Monagay

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MONEGAY, or MOLCHONRIAH, or TEMPLE-NAMONA, a parish, in the Glenquin Division of the barony of UPPER-CONNELLO, county of LIMERICK, and province of MUNSTER, on the road from Limerick to Tralee; containing, with part of the post-town of Newcastle, 4711 inhabitants. The parish comprises 21,798 statute acres, as applotted under the tithe act, one-third of which is arable, producing good crops; about onethird is meadow and pasture, on which are several extensive dairy farms; and the remainder is uncultivated mountain, everywhere affording excellent pasturage to numerous herds of young cattle and sheep, and containing also some bog. The lower parts of the parish are based on limestone, dipping westward beneath the mountains, which are of the coal formation, namely, silicious grit and very compact indurated clay, or clunch, in which five beds of coal are found, but the two upper seams, that are very thin, only are worked.

The upper stratum, called culm, is chiefly used for burning lime: iron-stone and fire-clay are abundant and very good, but neither are worked; and the silicious grit is only used for making roads. The principal seats are Glanduff Castle, the residence of Eyre Massy, Esq.; Woodlawn, of R. Cart, Esq.; Tulliline, of J. J. Furlong, Esq.; and Mount Plummer, of Brudenell Plummer, Esq. The living is a rectory and vicarage, in the diocese of Limerick, forming part of the union of Newcastle; the tithes amount to £500; the glebe comprises 53 acres of very rich land. The church stands in the town of Newcastle. The R. C. parish is co-extensive with that of the Established Church, and is called Rathcahill and Templeglauntane; it contains two chapels. About 150 children are educated in a school supported by the Earl of Devon, and in two national schools; and there are five private schools, in which are about 120 boys and 60 girls. Ruins exist of the church of the Knights Templars, called Teampul-na-glauntane, in which is a tomb of the ancient family of Lacy; of another, called Teampul- na-Hinghine-bugdhe, or "the Church of the Devout Daughter;" and of the fine old parish church. There are also the ruins of several heathen temples, or druidical altars.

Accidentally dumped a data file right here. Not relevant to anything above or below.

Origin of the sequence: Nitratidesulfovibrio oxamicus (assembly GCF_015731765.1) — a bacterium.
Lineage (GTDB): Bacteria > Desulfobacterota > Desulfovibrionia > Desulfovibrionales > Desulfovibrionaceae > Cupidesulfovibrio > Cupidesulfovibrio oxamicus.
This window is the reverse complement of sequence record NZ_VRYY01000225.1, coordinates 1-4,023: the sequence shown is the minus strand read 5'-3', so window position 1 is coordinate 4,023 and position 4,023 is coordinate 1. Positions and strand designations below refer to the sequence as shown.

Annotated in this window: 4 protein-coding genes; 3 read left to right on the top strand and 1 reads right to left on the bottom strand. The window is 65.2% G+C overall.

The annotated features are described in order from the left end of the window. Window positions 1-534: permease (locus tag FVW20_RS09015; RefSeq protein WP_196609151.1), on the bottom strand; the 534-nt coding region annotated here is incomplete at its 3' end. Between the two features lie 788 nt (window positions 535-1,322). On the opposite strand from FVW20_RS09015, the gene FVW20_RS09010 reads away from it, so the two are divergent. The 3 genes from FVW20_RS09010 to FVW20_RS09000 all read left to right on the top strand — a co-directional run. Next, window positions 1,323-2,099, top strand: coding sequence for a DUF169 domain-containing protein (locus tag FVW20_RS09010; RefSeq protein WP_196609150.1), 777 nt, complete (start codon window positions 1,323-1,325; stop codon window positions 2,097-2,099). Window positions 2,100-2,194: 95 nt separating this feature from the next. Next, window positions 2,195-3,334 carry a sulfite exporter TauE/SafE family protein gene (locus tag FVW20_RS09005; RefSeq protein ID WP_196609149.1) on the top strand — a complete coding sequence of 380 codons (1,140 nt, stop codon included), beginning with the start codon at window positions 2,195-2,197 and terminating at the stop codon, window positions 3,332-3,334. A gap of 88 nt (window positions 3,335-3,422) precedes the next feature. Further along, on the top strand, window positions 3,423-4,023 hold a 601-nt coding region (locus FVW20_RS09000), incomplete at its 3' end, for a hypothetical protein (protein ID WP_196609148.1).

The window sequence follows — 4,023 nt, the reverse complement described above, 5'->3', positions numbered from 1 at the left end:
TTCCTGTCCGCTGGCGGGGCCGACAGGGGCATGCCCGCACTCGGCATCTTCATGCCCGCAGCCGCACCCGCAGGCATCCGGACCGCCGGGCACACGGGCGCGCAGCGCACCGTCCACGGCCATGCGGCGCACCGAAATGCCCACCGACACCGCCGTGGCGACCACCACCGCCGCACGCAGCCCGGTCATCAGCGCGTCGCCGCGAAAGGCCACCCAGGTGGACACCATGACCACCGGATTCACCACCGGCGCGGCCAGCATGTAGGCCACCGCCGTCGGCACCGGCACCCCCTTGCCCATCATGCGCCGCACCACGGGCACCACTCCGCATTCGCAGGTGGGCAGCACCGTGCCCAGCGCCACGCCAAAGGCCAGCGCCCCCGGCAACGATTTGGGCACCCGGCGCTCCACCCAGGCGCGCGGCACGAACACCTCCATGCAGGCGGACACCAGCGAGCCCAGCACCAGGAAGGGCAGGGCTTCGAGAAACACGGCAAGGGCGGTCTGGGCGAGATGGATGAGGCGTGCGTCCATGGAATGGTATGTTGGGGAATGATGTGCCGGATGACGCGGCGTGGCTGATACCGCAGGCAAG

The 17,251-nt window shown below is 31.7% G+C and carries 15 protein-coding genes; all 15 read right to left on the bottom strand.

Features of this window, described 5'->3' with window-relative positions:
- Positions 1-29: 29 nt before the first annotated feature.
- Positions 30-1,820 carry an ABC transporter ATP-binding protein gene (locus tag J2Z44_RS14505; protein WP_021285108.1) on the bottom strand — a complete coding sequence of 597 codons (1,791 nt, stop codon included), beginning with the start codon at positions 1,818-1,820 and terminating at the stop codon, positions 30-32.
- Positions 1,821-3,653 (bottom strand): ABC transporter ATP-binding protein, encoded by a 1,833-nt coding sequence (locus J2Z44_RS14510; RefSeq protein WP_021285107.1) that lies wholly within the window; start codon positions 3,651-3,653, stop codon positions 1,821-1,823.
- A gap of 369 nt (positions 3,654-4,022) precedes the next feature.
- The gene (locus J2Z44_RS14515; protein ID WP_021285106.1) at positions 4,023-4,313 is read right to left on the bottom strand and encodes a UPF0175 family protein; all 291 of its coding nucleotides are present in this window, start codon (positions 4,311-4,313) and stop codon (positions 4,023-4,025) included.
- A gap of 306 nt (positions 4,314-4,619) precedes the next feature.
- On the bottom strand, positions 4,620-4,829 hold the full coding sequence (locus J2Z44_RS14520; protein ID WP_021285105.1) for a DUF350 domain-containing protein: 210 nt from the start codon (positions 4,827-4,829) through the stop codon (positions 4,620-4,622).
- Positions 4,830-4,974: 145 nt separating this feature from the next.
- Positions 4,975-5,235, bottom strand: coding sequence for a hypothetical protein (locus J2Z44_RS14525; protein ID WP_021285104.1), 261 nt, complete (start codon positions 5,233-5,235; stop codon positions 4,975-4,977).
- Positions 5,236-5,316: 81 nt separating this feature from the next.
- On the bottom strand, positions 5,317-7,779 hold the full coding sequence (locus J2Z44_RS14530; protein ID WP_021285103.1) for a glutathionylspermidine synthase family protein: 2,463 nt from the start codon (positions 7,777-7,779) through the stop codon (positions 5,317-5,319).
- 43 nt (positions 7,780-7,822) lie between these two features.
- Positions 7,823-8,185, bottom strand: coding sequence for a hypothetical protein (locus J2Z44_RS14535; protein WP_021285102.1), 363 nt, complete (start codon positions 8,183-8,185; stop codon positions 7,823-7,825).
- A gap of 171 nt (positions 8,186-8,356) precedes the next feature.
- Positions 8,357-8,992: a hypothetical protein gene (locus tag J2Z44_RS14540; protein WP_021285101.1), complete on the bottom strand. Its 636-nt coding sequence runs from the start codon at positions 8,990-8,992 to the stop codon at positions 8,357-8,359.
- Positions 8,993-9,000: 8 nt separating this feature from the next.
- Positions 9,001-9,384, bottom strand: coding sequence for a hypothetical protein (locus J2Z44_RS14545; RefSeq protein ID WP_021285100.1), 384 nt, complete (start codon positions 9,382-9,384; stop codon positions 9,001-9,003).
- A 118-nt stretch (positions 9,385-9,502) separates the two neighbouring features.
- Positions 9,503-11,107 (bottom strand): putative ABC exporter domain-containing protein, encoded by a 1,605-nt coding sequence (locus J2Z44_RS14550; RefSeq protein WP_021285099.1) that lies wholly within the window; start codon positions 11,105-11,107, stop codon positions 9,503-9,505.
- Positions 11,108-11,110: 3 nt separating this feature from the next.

from Lewis's Topographical Dictionary of Ireland, 1837.

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The transcription of the section for this parish from the National Gazetteer (1868), provided by Colin Hinson.

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